Again, with Diba as a solo striker, it’s a 3-4-2-1. Now this is important. We have talked before that the Legion is closing in on a Total Football concept. This is evidence of that. Total Football is the brainchild of Dutch legend Johan Cruyff and he also developed the formation as a means to exploit it. I also have to note that it has been more recently used by Arsenal under Arsène Wenger, so obviously it has its drawbacks. Tulsa, on the other hand, look like they in a 3-3-3-1 formation. That’s a completely whacko setup, used by almost nobody except, you may not be surprised to hear, El Loco himself, Marcelo Bielsa.
A couple of things to note about the 3-4-2-1. First, a team can slide into it fairly easily from a 4-2-3-1. Notably, both lineups are based around a double pivot. In this case, that would be Anderson Asiedu (#6) on the left, and in a somewhat unlikely choice, Prosper Kasim (#10) on the right. Alves moves up from left back, and Collin Smith (#4) hangs back from right attacking mid to right wingback (a more natural position for him anyway). Jake Rufe (#13) also leaves off attacking to become the third centerback. Second, the formation uses the rather out-of-fashion “libero” (also known as a sweeper). Here that would be Alex Crognale (#21). Another slightly odd choice, given Alex’s hobby of collecting yellow cards.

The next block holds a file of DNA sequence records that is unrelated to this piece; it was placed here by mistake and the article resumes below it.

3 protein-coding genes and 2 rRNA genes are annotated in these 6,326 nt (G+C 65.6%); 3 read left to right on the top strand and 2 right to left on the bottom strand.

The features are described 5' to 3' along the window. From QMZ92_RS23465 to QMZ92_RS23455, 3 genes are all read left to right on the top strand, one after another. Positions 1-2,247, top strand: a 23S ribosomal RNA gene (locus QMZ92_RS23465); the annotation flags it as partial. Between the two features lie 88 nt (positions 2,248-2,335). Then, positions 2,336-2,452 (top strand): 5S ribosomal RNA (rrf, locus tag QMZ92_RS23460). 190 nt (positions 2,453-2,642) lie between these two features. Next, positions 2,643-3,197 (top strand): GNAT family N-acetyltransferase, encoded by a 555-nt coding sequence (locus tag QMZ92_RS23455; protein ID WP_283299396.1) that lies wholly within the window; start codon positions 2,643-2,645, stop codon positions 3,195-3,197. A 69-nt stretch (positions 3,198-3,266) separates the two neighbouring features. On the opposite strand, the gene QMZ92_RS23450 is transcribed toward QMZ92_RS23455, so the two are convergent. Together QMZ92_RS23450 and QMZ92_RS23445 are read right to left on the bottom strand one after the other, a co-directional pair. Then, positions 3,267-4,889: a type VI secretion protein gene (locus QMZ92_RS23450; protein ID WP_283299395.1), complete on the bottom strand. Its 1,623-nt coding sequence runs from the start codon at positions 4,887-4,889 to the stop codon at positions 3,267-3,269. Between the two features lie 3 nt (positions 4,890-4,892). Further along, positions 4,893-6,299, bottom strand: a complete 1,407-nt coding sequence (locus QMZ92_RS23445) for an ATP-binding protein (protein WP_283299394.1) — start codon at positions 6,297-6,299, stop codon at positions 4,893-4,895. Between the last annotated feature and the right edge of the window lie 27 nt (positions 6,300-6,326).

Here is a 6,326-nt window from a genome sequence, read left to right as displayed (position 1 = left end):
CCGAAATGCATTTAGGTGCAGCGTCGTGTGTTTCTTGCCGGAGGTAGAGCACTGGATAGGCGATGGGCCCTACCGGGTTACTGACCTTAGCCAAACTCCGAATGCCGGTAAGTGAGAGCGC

So what are the benefits of this formation? Well, it’s good for counterattacking teams who are okay with giving up possession. That certainly happened last Friday, with the Legion having just 38% possession overall and a meager 31% in the first half. You can do that because of one of the other strengths – namely defensive ruggedness. With the libero covered by two other centerbacks and at least one half of the double pivot, it’s very hard to penetrate. Of Tulsa’s 10 shots in the game, 5 were from distance, including both their goals, and both also had to thread the needle between a pile of defenders. Great goals, by the way.
Also, the two “inside” forwards – Juan Agudelo (#9) and Tyler Pasher (#15) are given a lot of freedom to roam, especially laterally. This is designed to create defensive confusion and thereby create scoring opportunities. Juan didn’t drift much from his left side position, where he really isn’t comfortable. Tyler did. Big time. Here’s his touchmap:
It’s hardly a shock then that his two goals came from opposite sides of the field.
In this formation there is no true central attacking mid. And until Enzo Martinez entered the fray 58 minutes in, the Three Sparks didn’t have one on the field, so from that point of view it was a good option. It’s also good against teams that have a strong midfield. That’s probably Tulsa’s best part, with Rodrigo da Costa and Marcus Epps creating mayhem. And let’s not forget they were effectively operating with a 6-man midfield.